Last year’s colour (Emerald a.k.a. the colour of jeaousy) was okay, and so was the one before (Tangerine Tango), but this one just doesn’t cut it. It’s an omen that there’s going to be lots of bruises this year then.
Or 2014: The Year of the Pepto-Bismol, if you’re superstitious about puke.
(Radiant bruises on the girl and radiant puke both via c4c)
It’s a disco colour, and we’ve had it before…
Are we travelling back in time again?! Is it 1980 all over again?!
Radiant Orchid is the Dusty Rose that everyone in the 1980s loved (and not in a good way). This is the friend of Crayola’s Seafoam Green and the pal of country-kitsch Dusty Blue. Living rooms in dusty rose and dusty blue, remember? Everything dusty? Terrible.
It’s only suitable for lobbies of sex hotels, pickup bars, and the Holly Hobbie Doll. It’s not suitable for anything normal, trust me.
(via The Internet Archive’s The Console Living Room)
It’s tiring to the eyes…
Purple is not an often seen colour in interior design. Fags out the eyes. You wise up to this quickly when you live the life of a printer (myself), or grew up with an architect (Dad) or a fashioner designer (Mum). Because grey has emerged as the goes-with-anything neutral, many tiring and tiresome gaudy colours are having their five minutes’ fame on the colour carousel.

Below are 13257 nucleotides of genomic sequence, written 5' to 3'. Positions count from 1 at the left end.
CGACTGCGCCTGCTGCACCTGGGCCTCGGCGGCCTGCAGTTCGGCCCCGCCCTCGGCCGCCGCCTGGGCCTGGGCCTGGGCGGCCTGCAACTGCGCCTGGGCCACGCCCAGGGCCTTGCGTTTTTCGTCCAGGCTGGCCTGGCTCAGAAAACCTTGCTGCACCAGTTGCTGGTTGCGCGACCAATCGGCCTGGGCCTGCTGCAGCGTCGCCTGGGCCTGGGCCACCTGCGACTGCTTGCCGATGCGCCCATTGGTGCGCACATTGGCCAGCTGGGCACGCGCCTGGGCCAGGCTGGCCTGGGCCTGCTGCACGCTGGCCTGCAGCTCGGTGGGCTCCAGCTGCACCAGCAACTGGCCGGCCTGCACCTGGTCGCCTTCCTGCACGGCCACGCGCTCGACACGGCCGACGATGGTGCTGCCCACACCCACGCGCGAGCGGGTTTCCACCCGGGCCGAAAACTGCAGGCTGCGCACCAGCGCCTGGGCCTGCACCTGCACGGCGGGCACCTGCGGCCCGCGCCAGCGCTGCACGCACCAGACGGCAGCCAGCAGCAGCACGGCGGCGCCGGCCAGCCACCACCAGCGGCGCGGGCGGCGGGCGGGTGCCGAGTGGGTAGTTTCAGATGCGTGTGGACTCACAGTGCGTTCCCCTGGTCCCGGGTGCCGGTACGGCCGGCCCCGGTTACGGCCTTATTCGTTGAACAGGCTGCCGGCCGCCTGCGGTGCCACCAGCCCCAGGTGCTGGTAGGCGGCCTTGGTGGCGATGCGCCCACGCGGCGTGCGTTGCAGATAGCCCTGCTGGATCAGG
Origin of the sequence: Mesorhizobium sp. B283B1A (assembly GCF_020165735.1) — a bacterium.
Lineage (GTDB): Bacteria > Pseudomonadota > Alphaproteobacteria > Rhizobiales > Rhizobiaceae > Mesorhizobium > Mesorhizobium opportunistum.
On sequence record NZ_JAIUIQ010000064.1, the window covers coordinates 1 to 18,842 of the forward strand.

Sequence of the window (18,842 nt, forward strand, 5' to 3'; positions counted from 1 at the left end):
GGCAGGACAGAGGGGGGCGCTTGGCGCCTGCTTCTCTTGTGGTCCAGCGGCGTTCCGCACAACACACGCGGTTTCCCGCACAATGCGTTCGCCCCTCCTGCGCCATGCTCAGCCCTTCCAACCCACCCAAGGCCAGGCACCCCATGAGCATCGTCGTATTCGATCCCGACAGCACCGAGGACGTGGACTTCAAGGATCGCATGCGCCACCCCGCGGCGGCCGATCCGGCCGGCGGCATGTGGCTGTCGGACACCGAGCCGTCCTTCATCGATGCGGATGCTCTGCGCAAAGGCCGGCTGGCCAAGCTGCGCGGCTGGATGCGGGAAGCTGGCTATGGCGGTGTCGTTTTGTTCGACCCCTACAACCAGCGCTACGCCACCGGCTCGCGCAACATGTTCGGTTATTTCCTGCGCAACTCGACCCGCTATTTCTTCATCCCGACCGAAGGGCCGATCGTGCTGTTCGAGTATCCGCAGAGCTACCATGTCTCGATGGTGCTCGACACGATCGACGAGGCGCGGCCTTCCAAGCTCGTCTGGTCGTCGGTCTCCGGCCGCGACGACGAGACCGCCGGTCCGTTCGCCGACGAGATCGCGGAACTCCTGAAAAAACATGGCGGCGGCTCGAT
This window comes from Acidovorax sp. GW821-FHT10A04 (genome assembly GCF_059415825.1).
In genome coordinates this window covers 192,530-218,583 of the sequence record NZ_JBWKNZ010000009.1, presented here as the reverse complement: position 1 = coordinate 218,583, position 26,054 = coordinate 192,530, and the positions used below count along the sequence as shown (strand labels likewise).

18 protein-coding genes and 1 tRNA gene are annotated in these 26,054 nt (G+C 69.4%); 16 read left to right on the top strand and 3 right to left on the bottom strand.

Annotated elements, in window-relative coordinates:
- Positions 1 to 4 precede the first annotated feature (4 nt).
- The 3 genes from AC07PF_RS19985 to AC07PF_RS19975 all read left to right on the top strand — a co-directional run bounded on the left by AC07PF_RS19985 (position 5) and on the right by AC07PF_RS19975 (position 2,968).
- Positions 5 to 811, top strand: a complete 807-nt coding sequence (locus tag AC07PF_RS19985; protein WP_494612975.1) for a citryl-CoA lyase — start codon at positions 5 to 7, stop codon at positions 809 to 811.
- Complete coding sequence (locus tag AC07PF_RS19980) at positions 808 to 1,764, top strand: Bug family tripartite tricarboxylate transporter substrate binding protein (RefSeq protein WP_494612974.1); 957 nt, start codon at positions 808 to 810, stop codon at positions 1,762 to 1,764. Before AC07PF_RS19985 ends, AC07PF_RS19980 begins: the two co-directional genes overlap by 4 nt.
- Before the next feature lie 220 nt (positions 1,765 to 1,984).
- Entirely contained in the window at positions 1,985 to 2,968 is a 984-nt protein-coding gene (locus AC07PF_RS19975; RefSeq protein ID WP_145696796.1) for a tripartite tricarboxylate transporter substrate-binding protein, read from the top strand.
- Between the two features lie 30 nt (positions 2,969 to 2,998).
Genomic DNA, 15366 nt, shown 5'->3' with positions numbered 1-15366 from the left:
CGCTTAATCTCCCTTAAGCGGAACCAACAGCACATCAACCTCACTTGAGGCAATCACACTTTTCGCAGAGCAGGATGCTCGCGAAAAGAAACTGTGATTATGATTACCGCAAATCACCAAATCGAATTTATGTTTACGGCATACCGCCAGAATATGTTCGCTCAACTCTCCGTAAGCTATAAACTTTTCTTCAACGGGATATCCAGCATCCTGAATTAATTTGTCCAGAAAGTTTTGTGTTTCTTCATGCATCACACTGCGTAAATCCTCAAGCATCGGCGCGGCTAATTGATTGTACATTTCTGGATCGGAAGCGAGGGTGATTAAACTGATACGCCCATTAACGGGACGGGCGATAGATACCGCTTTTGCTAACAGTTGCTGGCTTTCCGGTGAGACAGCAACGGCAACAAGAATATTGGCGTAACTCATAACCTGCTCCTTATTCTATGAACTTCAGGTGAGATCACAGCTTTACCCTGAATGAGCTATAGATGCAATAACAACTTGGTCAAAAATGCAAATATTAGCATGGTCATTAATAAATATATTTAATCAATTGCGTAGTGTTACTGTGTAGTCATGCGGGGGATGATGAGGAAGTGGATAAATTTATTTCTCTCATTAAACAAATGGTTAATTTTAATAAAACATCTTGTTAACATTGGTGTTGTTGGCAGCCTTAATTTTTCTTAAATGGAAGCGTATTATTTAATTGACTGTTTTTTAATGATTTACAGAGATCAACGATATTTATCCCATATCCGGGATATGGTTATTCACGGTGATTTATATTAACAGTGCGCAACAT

Look at the text and subheads above in Radian Orchid. It just doesn’t stand out against white. It doesn’t ‘lift’ other colours either; it mutes them. See picture below. Q.E.D.
That’s why lawyers use purplish grey for ‘closing out’ text
It’s really last year’s colour, innit?
What’s a seven-letter word for having a hard time finding something worthwhile but throw whatever at the world to see what sticks?
“The Pantone Color of the Year becomes more and more like astrology every year. I’m just unsure whether Pantone are serious with all the Barnum phrases that each colour ‘represents’ or if they just do it as a knowing joke?” —
If they’ve spent all year combing the world for colour influences, then this by default is 2013’s colour. (You didn’t notice that, did you?)
And I’ve never understood this. Why does Pantone gets to choose colour of the year? It’s like Stella Artois choosing Stella Artois as the lager of the year.
It’s an inverted colour…
I find Radiant Orchid pleasant enough but probably wouldn’t buy clothes or design anything based on it. But, gee, seems like Pantone has finally found the ‘Invert Color’ function in PhotoShop. Radiant Orchid is basically last year’s colour (Emerald) inverted!
The name, the name…
RADIATION SICKNESS Orchid, more like. Come off it, this is a dusty colour!